Building strengthening recommendations put forward by the
Royal Commission report into the Canterbury earthquakes have
been cautiously welcomed by the Waitaki District Council.
The final volumes of the report, which made over 100
recommendations on earthquake-prone buildings, were released
last Friday, and Waitaki District Council chief executive
Michael Ross said the council would now work closely with
other Otago councils to assess the ''scale and impact'' of
the recommendations on the region's buildings.
''Over the next few months we will continue to work with the
public and private sectors to develop a better understanding
of the scale and the potential impact of the issue for
Waitaki and Otago.
''Ultimately, the key issue is ensuring any changes in
legislation and rules work equally well for provincial New
Zealand as for the larger metropolitan centres such as
Wellington and Auckland.
''Our approach has been to provide as much certainty to
building owners as possible during a period of relative
uncertainty. This has included the decision by council to
align the timing of its Dangerous, Insanitary and Earthquake
Prone Buildings Policy (2006) with the work of the Royal
Commission, the public seminar hosted with ANZ-National Bank
earlier in the year and more recently, collaboration with
other councils in Otago on how best to respond and advocate
on any possible changes in legislation.''
One of the report's recommendations was that owners of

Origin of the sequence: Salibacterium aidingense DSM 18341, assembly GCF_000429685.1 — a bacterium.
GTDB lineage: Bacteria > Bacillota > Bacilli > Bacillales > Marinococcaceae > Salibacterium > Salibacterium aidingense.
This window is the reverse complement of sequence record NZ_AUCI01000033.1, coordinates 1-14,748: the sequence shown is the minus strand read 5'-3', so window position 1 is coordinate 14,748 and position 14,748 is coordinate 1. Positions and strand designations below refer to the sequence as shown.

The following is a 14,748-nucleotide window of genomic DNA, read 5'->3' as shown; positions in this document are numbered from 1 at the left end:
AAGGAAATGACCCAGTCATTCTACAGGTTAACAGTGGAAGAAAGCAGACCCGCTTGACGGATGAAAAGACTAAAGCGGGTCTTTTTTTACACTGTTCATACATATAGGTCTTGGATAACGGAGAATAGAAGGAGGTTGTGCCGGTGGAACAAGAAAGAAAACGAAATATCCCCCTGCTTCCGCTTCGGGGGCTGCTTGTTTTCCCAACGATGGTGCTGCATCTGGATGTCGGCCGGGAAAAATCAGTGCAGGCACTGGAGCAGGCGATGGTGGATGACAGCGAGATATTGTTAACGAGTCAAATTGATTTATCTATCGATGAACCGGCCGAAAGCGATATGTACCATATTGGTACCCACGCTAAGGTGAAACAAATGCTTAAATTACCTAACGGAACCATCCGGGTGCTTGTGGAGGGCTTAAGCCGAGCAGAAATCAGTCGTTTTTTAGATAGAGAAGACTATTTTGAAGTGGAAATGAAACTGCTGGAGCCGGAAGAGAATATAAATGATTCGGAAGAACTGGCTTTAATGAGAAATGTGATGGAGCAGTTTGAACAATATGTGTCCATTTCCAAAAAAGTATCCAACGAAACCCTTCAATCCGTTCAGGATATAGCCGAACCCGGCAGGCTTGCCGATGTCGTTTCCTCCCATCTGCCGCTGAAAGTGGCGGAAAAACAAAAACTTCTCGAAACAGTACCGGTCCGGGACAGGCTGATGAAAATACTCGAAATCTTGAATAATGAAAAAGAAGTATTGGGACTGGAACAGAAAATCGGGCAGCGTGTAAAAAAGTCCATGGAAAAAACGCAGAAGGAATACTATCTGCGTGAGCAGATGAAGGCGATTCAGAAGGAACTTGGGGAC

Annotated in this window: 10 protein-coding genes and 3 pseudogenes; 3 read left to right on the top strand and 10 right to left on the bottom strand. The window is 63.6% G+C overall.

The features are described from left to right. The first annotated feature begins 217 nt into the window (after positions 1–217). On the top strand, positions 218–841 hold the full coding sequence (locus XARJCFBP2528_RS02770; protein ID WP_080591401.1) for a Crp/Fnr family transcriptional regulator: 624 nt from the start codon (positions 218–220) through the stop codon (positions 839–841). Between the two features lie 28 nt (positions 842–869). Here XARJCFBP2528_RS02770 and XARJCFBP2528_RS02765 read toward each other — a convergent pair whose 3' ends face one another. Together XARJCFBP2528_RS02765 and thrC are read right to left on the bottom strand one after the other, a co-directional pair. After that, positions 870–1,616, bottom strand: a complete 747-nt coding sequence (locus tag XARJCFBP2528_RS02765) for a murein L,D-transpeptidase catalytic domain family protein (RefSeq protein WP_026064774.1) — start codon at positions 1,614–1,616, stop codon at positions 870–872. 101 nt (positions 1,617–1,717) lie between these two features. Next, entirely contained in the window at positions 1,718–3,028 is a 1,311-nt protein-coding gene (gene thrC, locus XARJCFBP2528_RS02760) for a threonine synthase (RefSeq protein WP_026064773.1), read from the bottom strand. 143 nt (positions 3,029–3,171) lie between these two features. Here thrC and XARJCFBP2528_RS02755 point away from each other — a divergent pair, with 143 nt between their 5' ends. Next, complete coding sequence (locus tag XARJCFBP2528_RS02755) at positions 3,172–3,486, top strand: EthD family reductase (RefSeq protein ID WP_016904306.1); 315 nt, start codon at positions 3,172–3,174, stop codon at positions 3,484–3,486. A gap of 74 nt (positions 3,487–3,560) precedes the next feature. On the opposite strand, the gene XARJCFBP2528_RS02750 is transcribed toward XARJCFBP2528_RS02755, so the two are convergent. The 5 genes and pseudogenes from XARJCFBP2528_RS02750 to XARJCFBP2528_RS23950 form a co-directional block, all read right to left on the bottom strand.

unreinforced masonry buildings be given just two years to
have them assessed by engineers and seven years to bring them
up to standard.
It also recommended that local councils should be able to
adopt earthquake-strengthening standards above the existing
national minimum standard, where it was supported by their
However, Mr Ross said it was important to ensure any
resulting changes in legislation were workable in rural towns
such as Oamaru, which contained a large proportion of
There was also a case to be put that buildings built using
Oamaru stone not be classified as unreinforced masonry
buildings, he said.
''The issue is that historically a lot of our buildings have
been built from unreinforced masonry, i.e. Oamaru stone.
However, the construction of those buildings is quite
different to unreinforced masonry elsewhere, in that Oamaru
stone is actually both the exterior and structural strength
of the building.''
He said the council would discuss making a submission on the
recommendations in the new year, but the present
recommendations would prove ''very challenging'' for all of
rural provincial New Zealand.
The issue had the potential to be ''10 times'' a bigger
problem than leaky home syndrome, he said.